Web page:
- NFT: The nutrient film technique involves a shallow, constant flow of water containing nutrients that continually pass over the fern’s roots in a sloping trough.
- Aeroponics: This method suspends the fern’s roots in air and periodically mists them with a nutrient-rich water solution.
- DWC: Deep water culture submerges the Boston fern’s roots in a nutrient solution while providing oxygen through air stones.
Active hydroponic systems generally require more attention than passive hydroponics, as they involve monitoring and maintaining proper water and nutrient levels. However, these systems can result in faster growth and potentially healthier ferns when managed correctly.
Advantages of Water-based Growth
Growing Boston ferns in water offers several benefits compared to traditional soil-based growth methods. One primary advantage is the easier maintenance. It can be less challenging to manage the moisture levels required for healthy ferns, as the water medium allows for easier assessment of whether the plant has sufficient hydration (Love Planting).
Another benefit is the elimination of some common issues related to soil, such as fungal infections and pests. These problems can be more difficult to manage in soil-grown ferns, whereas water-grown ferns remain relatively protected from such issues as long as the water is changed regularly (Simplify Plants).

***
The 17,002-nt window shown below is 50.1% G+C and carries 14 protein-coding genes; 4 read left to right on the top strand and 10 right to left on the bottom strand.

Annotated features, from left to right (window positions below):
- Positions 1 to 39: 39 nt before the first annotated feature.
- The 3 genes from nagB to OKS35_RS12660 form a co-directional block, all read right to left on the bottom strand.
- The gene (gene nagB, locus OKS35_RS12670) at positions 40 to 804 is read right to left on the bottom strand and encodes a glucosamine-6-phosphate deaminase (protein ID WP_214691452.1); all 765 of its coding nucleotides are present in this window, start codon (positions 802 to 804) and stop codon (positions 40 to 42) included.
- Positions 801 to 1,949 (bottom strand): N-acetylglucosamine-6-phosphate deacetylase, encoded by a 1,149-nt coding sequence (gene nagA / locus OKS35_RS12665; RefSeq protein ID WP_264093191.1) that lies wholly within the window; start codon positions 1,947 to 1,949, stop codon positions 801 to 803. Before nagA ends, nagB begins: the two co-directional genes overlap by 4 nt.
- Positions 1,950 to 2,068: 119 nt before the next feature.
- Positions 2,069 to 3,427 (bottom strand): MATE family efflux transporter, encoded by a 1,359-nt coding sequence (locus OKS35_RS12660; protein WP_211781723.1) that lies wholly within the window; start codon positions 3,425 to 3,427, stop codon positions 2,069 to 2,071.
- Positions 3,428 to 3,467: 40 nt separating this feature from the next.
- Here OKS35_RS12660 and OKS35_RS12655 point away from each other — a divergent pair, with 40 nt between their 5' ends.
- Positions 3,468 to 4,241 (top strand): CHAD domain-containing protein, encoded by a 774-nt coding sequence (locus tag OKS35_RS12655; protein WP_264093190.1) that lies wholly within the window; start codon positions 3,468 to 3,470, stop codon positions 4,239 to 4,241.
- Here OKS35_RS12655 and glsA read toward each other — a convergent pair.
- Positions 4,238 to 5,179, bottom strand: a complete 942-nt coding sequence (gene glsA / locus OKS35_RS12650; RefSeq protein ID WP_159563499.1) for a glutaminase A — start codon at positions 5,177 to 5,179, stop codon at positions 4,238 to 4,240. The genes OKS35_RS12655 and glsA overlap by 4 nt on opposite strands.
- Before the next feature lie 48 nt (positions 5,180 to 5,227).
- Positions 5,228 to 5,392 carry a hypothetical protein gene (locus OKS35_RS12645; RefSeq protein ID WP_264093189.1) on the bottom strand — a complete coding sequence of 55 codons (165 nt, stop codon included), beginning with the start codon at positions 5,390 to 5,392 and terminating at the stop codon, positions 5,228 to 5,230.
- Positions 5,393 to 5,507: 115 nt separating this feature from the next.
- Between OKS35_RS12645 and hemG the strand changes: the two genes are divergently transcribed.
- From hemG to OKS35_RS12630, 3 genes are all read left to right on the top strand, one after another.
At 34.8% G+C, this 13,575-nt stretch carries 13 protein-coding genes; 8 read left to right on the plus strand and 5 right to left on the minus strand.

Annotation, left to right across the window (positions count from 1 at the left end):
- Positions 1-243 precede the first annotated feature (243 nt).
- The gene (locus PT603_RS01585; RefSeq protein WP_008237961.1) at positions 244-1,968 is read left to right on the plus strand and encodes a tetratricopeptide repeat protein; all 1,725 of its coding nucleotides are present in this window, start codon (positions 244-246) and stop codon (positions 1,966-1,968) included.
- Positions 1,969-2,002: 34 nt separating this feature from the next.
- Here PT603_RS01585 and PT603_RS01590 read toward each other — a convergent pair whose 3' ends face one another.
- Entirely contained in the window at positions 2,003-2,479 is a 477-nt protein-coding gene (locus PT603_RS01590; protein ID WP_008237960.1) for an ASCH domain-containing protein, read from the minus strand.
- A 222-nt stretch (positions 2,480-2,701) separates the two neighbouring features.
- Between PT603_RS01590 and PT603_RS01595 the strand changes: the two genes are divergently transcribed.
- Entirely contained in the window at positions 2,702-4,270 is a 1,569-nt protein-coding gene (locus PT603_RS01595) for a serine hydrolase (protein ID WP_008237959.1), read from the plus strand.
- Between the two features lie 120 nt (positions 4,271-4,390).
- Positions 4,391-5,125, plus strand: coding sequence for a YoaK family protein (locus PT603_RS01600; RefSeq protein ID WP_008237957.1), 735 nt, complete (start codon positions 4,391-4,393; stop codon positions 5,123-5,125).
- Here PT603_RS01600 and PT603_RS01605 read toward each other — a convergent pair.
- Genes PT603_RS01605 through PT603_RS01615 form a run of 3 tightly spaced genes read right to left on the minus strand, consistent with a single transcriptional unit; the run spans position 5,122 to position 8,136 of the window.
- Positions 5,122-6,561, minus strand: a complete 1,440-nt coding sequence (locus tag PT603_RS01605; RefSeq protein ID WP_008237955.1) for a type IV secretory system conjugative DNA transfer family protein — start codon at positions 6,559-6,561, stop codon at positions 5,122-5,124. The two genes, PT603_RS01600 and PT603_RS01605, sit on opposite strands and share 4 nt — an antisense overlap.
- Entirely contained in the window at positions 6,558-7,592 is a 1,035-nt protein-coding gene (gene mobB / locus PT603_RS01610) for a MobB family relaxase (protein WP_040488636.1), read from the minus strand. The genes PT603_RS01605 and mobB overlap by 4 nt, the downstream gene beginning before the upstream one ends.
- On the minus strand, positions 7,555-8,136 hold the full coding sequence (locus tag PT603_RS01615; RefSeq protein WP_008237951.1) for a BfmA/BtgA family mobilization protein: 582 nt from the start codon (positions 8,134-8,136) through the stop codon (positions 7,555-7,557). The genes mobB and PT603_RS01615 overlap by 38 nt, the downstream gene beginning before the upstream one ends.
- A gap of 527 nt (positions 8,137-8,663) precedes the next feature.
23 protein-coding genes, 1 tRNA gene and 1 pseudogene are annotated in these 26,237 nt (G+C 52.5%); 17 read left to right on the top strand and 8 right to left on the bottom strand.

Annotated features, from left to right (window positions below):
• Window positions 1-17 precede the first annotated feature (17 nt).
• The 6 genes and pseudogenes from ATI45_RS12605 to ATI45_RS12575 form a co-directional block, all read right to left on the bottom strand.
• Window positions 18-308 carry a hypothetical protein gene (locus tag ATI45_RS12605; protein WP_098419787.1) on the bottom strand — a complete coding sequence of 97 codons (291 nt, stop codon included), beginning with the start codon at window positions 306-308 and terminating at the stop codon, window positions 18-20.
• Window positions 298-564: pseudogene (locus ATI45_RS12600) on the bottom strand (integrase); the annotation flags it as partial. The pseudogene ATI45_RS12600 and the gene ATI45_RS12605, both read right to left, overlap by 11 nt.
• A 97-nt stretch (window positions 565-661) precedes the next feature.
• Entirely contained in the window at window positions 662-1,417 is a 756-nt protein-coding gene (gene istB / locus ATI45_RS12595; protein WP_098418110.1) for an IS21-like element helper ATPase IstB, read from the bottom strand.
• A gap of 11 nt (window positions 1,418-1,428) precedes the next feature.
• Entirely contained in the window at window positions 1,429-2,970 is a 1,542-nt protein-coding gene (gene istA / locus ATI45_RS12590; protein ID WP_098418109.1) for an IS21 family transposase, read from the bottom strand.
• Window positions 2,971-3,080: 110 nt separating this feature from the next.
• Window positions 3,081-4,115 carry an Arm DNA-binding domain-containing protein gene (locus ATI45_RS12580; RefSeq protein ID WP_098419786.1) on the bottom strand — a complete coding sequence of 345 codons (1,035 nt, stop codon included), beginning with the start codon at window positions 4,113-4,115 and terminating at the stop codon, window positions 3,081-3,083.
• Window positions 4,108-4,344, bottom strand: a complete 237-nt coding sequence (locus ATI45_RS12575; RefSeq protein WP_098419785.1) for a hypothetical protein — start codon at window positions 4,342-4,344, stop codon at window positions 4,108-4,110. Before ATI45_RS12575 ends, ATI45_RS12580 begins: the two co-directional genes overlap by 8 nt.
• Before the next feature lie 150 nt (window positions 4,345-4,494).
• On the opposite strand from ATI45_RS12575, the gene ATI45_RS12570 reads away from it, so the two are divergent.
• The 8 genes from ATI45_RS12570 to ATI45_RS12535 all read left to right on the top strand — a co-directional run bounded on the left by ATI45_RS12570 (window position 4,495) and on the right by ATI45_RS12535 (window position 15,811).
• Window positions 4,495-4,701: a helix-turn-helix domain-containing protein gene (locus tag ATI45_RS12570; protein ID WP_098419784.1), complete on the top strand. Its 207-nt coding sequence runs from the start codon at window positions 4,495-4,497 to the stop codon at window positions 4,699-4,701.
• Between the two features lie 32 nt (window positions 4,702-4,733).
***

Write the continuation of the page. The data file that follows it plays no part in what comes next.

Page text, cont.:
Lastly, water-based growth allows for better humidity control. As ferns thrive in a humid environment, the presence of water directly around the plant can help create and maintain the ideal conditions necessary for sustained healthy growth (Backyard Homestead HQ).
Challenges and Tips
When growing Boston ferns in water, gardeners may encounter some challenges. To ensure a healthy and thriving plant, pay close attention to nutrient management and humidity requirements.
Growing Boston ferns in water can result in a slower growth rate than when they are planted in soil. Therefore, it is crucial to provide the fern with adequate nutrients to support its development. Using a liquid fertilizer, specifically designed for aquatic plants, can help maintain the plant’s overall health. Change the water regularly and monitor the nutrient levels to prevent deficiencies or imbalances that may lead to poor growth or yellowing leaves.
Like most ferns, Boston ferns prefer a humid environment. When grown in water, maintaining proper humidity levels can be a challenge, especially in dry or arid climates. To maintain the right amount of moisture, place the water container in a tray filled with water and pebbles, creating a humid microclimate around the plant. Additionally, you can use a humidifier or mist the leaves regularly to supplement the humidity in the air. Keep in mind that if the humidity levels drop too low, the fern’s fronds may turn brown and the plant’s overall health may suffer.
My name is Daniel Elrod, and I have been houseplant love ever since I was 17. I love how much joy they bring to any room in the home. I’ve always been amazed at how a few pots of flowing leaves can turn a drab and sterile office into an inviting place where people love to work at.